By Malavika Vettath
Dubai: He quit India’s space agency many years ago to spur a revival of India’s cultural traditions across the world. Today, Nataraja ‘Soorya’ Krishnamoorthy is busy trying to rejuvenate Kerala’s age-old arts, enable folk and theatre artists to live a more dignified life and also integrate Malayali artistes living outside Kerala, especially those in the Gulf countries.
Krishnamoorthy, the brain behind the reputed Soorya Festival, is determined to use his position as the current Kerala Sangeetha Nataka Akademi chairman to make a difference by recognising “the genuine artistes” in the state and the contribution of Pravasi Malayalis – those living outside it.
“I want people to know who the genuine artistes are. All these years I have been doing it through Soorya, now I will use my position to implement it,” Krishnamoorthy, who has been a member of the expert committee of the Indian government’s Department of Culture, told IANS in an interview here.
And by genuine artistes, he refers to those practising classical dance, music, theatre, Vaadyam (the percussionists of Kerala) and Kathaprasangam (the centuries-old art of storytelling that is high in satire and carries messages of social reform), apart from other folk and ritualistic arts.
“If these people are full-time professional artistes, they are poor. They are unable to earn money from their arts,” said Krishnamoorthy, who quit the Indian Space Research Organisation (ISRO) after putting in 27 years as an engineer-scientist.
Thus, the first step he took within months of assuming office last year was to get the artists medical insurance with help from several well-wishers, including top Malayalam movie stars.
“Their health is a priority. They are unable to go to hospital or buy medicines. So we are now providing them mediclaim upto Rs.100,000. They can get admitted to any hospital, hire an ambulance and buy medicines. And I haven’t taken money from the government to pay the insurance premium. Several people like (actors) Mohanlal and Mammootty have given huge amounts because of their friendship. So also B.R. Shetty, the CEO of UAE Exchange.”
Krishnamoorthy has also secured them life insurance policies in case of accidents.
“These artists often have to drive home at night after a performance in faraway towns. And this many times leads to accidents and death. In such cases, Rs.200,000 will go to their family.”
Krishnamoorthy’s biggest link to the Gulf countries is Shetty, also the chairman of the NMC healthcare group and the chief patron of the Soorya Festival. He hopes to now integrate more Pravasi Malayalis through culture.
“Gulf Malayalis miss their culture so they preserve it better. So they must be recognised,” he stressed, referring to the over 25 lakh Malayalis in the region.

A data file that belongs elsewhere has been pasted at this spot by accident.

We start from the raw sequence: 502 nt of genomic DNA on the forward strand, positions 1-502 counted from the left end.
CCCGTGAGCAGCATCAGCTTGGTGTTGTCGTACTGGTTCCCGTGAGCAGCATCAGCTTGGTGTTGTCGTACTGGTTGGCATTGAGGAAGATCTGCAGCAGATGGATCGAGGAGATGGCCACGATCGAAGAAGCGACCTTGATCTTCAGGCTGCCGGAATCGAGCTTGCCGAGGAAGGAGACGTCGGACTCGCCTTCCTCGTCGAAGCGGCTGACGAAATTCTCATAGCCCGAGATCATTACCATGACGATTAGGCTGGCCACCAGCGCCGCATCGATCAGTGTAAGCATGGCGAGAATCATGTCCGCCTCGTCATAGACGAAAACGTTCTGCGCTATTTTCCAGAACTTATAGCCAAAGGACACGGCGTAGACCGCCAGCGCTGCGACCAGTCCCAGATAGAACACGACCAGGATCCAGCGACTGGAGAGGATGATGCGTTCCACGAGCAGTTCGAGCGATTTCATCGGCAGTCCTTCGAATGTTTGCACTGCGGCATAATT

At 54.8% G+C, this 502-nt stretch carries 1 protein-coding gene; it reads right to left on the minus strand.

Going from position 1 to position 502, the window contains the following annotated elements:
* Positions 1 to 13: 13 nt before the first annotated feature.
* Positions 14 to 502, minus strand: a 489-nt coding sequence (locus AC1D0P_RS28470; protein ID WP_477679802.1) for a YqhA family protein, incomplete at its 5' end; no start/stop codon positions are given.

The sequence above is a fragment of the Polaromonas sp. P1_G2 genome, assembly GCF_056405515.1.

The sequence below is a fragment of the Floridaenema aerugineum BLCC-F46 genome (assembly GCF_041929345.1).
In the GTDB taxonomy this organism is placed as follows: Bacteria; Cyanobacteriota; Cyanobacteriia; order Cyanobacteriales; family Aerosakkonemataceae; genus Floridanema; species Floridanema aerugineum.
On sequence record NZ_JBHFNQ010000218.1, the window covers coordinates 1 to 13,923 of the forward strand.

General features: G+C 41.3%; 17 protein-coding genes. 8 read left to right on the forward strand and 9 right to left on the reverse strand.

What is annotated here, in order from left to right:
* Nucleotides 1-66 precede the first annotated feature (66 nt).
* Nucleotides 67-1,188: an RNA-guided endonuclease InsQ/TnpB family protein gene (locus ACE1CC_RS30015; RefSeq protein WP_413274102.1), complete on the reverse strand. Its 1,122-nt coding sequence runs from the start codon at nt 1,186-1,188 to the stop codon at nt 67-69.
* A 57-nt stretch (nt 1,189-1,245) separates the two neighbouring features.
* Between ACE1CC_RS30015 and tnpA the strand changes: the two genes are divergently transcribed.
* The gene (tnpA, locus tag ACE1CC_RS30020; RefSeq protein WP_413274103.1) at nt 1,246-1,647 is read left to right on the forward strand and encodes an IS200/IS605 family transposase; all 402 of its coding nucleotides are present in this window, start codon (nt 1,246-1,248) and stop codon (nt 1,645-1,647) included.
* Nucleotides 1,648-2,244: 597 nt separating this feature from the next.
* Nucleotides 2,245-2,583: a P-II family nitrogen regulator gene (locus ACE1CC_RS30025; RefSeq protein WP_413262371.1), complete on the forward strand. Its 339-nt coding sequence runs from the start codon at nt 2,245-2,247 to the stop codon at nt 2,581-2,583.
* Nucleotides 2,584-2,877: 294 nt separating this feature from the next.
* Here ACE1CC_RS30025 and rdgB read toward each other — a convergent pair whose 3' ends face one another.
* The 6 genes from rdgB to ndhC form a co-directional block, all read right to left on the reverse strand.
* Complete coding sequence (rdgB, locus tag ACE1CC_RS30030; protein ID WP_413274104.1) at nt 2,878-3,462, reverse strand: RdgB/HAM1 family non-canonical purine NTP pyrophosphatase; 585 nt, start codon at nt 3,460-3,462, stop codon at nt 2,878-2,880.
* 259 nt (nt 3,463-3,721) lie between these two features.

“I thought Pravasi Malayalis should also get some benefit of the Akademi. They have never been recognised so far.”
Krishnamoorthy also has the support of Kerala Chief Minister Oomen Chandy. “The chief minister said that with half the effort, you will get double the benefit in Gulf countries.”
Having held meetings with several Malayali organisations in the Gulf, his aim is to unite them through the Akademi, cutting across communities and religion.
“It’s a great dream to bring together the Malayali associations in the Gulf,” he said.
Krishnamoorthy wants three awards, equivalent to the Akademi award in Kerala, to be given to artistes in each Gulf country. He has also started the process of holding theatre competitions in the Gulf countries.
The move to assimilate the Gulf Malayalis comes close on the heels of reaching out to those living in different parts of India.
“We have made four zones with headquarters at Chennai, Delhi, Kolkata and Mumbai. We are trying to give five Akademi awards to artistes living outside Kerala.”
Krishnamoorthy is the founder of the 36 year-old Soorya Stage and Film Society, which has chapters in 36 countries, including Britain, Australia, UAE, Saudi Arabia and South Africa. The Soorya Festival, which has been recognised as the longest running festival in the world by the Limca Book of Records, has now become a 365-day event spanning several Indian cities.
Having spent decades promoting Indian culture, Krishnamoorthy is disillusioned at the way artistes are treated by the government and the people.
“Our tradition says artistes are not for entertaining others. Artistes are very close to god. But Bollywood stars and sportspersons get Padma awards at a very young age but artistes who give their whole life to art and culture get no recognition,” Krishnammorthy lamented, citing eminent Malayalam playwright Thoppil Bhasi and poet P. Bhaskaran among those who truly deserved more honours.
Asked why he quit his well-paying ISRO job to promote cultural traditions, he attributed this to an “inner calling”.
“Even if one person gets enriched with each of my efforts, I get a sense of satisfaction,” Krishnammorthy said.